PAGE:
Tags: US | Overdraft | Fees | Lawsuits

Bank Customers Fighting Overdraft Fees in Court

Friday, 13 Aug 2010 06:58 AM

Bank customers fighting high overdraft fees got a boost on Tuesday with a win in federal court in California against Wells Fargo & Co., but that case has limited legal impact.

A similar federal court case filed in Florida against 30 banks including Wells Fargo, Bank of America, Citibank and others could mean much more.

At issue is the practice of banks processing debit payments according to their size, from largest to smallest, rather than by the timing of which transaction came first. This drains customer bank accounts faster, causing them to pay more overdraft fees.

In the California decision, U.S. District Judge William Alsup accused Wells Fargo of "profiteering" by changing its policies to process checks, debit card transactions and bill payments from the highest dollar amount to the lowest. He referred to the practice as "gouging and profiteering."

Alsup ordered Wells Fargo to stop posting transactions in high-to-low order by Nov. 30 and to reverse overdraft fees charged to customers over a period of several years. The cost to the bank is estimated at about $203 million.

Wells Fargo spokeswoman Richele Messick said the bank will appeal the ruling.

Judge Alsup's ruling won't have sweeping legal implications because it was limited to a group of Wells Fargo customers in California, said Charles Delbaum, a senior staff attorney for the National Consumer Law Center.

The case in Florida, however, making similar allegations against 30 banks from plaintiffs in 14 states will have more impact if it's successful. It recently passed a major hurdle when the judge denied a motion to dismiss by the banks. The case is proceeding toward arguments to determine whether class-action status will be granted.

NCLC attorneys are co-counsel in a couple of the cases against the banks.

Lawsuits over bank overdraft fees are not new. Consumers have been challenging them in courts for years.

Within the last decade various cases alleging violations of federal truth in lending and other laws have failed. Attorneys then turned to filing claims under state regulations, which is what happened in the California and Florida cases, Delbaum said.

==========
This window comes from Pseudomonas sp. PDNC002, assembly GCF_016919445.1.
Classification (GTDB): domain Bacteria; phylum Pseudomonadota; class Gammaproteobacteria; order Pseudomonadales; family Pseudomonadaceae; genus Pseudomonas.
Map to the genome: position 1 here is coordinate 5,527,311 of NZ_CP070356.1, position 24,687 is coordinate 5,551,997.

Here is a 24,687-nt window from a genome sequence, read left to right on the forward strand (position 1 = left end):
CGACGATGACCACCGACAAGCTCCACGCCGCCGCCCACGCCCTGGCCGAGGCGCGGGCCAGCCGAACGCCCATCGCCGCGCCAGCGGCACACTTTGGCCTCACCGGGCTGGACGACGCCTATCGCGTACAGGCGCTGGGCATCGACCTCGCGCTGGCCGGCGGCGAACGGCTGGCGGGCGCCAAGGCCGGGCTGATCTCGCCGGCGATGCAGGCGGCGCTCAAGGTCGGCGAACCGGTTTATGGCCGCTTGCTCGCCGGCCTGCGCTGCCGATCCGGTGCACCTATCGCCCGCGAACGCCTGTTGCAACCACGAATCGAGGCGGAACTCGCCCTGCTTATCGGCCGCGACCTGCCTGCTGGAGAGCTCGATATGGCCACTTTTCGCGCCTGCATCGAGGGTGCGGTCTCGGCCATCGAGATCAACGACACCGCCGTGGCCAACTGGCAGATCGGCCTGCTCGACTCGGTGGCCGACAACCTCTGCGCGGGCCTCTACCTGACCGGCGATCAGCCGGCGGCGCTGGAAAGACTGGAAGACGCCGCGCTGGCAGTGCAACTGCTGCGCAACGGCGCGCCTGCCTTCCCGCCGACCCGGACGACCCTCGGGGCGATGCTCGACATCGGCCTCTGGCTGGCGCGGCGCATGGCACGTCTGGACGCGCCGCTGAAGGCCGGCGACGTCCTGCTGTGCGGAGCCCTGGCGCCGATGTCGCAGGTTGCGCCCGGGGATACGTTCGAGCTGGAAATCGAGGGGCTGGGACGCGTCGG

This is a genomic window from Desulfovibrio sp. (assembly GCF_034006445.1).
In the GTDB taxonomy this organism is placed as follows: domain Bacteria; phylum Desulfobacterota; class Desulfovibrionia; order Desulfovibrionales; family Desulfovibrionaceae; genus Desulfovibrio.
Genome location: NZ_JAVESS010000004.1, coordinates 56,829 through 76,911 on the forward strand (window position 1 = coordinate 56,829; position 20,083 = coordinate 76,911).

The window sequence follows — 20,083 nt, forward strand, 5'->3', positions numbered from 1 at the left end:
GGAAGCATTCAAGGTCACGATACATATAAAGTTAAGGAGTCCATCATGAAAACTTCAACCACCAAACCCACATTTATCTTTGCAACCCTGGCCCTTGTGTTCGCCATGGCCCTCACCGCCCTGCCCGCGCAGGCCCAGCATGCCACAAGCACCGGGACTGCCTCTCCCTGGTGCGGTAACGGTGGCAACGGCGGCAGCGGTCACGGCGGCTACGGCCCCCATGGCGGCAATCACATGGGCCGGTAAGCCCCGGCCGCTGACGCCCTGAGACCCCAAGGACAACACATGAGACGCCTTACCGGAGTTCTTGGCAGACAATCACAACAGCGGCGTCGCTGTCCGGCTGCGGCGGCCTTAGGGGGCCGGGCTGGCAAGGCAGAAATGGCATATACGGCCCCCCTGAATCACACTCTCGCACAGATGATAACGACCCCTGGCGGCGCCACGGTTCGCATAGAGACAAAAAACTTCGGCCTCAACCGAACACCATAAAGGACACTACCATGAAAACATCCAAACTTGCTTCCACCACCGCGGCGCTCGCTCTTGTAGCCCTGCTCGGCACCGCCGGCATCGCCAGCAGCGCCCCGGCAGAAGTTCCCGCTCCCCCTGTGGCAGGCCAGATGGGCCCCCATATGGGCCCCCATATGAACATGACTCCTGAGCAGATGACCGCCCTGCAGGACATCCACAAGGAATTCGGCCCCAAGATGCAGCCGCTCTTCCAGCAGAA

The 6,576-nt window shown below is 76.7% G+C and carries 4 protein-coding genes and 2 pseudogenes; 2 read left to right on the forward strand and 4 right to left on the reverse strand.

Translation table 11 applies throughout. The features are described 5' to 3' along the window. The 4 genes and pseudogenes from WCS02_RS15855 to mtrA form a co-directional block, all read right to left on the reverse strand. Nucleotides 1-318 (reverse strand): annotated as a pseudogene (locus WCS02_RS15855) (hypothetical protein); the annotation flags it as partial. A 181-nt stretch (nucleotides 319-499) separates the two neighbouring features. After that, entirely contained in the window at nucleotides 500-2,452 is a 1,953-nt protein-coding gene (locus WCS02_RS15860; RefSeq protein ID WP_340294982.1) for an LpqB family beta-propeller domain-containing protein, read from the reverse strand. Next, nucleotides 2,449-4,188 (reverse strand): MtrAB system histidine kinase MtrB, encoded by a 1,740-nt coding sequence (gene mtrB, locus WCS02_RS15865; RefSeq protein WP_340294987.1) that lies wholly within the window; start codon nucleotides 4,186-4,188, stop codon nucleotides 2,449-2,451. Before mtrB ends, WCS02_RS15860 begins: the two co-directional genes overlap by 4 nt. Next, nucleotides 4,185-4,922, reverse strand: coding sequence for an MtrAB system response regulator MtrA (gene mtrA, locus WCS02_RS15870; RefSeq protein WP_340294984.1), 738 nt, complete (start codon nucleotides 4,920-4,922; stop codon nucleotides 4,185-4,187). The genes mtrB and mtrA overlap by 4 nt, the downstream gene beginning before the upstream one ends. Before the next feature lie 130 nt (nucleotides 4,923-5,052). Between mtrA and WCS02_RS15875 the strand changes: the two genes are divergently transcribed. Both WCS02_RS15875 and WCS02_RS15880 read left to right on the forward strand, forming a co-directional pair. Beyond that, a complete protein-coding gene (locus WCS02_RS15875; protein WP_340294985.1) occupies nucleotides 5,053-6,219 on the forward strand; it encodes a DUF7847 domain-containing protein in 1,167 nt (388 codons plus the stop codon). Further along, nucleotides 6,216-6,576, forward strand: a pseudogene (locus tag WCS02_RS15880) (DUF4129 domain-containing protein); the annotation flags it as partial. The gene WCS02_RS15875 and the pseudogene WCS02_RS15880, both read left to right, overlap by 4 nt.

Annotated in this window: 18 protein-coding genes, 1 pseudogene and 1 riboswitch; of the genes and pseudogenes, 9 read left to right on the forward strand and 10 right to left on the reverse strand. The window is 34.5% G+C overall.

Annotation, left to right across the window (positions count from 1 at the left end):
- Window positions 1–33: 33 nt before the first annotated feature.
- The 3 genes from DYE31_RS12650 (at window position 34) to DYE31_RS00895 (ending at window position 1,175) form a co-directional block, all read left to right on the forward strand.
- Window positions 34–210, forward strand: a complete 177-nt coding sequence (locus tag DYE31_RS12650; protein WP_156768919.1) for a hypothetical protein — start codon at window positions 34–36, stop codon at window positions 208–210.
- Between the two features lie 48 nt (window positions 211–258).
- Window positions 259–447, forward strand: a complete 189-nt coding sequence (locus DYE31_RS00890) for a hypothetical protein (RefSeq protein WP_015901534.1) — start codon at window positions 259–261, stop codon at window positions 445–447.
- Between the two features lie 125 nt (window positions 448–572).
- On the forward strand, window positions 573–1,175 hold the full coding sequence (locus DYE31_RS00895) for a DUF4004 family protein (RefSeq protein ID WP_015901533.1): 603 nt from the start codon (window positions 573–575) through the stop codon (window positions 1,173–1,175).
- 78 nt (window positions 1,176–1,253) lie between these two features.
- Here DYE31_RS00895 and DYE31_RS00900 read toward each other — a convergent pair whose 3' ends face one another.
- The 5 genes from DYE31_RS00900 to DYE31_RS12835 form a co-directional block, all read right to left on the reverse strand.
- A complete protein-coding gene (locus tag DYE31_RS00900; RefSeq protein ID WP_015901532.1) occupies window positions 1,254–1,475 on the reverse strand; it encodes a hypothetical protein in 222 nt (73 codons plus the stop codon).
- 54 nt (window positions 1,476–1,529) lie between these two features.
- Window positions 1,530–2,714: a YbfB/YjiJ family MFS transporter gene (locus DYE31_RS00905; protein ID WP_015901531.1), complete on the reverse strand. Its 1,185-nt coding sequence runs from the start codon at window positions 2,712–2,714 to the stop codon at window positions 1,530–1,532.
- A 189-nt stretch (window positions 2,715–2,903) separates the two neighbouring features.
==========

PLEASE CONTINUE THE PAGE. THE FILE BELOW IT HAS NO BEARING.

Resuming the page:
Consumer advocates say the practice of processing payments in a way that causes more overdrafts is common.

"It's absolutely widespread and the thing that's so horrible about it is that bank regulators have known about it for years and turned the other way," said Kathleen Day, a spokeswoman for the Center for Responsible Lending, a consumer advocacy group.

Consumers typically pay a fee of $35, though the average overdraft is only $20, she said.

That means banks are essentially charging a huge interest rate for covering small amounts of money for a very short period of time, often only a few days.

What's more, banks can charge the fee several times in a day if a customer passes several checks or debit charges after an account is depleted.

"How is that possibly reasonable or proportional to what it costs banks," she said.

Banks and credit unions collected $24 billion in overdraft fees in 2008, according to the Center for Responsible Lending. Such fees rose 35 percent from 2006 to 2008.

The American Bankers Association said only a small number of large banks process transactions largest-to-smallest and most mid- to small-sized banks process debits and checks as the charges against an account come in.

Nessa Feddis, the ABA's senior counsel, said many customers actually want the highest value transactions processed first because they are frequently car payments or mortgage payments.

She said new banking regulations that go into effect Sunday require customers to opt in to overdraft coverage, which may solve some of the legal issues brought up in the lawsuits.

Some people may not have gone through with a transaction if they knew they would have to pay an overdraft charge. But under the new rules, by signing up for overdraft protection consumers acknowledge that they'll be charged if they spend more than they have in an account, she said.

Consumer advocates say, however, the new rules don't completely solve the problem.

They argue that the fees are simply too high and in no way reflect the cost incurred by banks to cover the amount of the overdraft.

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Bank customers fighting high overdraft fees got a boost on Tuesday with a win in federal court in California against Wells Fargo Co., but that case has limited legal impact.A similar federal court case filed in Florida against 30 banks including Wells Fargo, Bank of...
US,Overdraft,Fees,Lawsuits
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2010-58-13
Friday, 13 Aug 2010 06:58 AM
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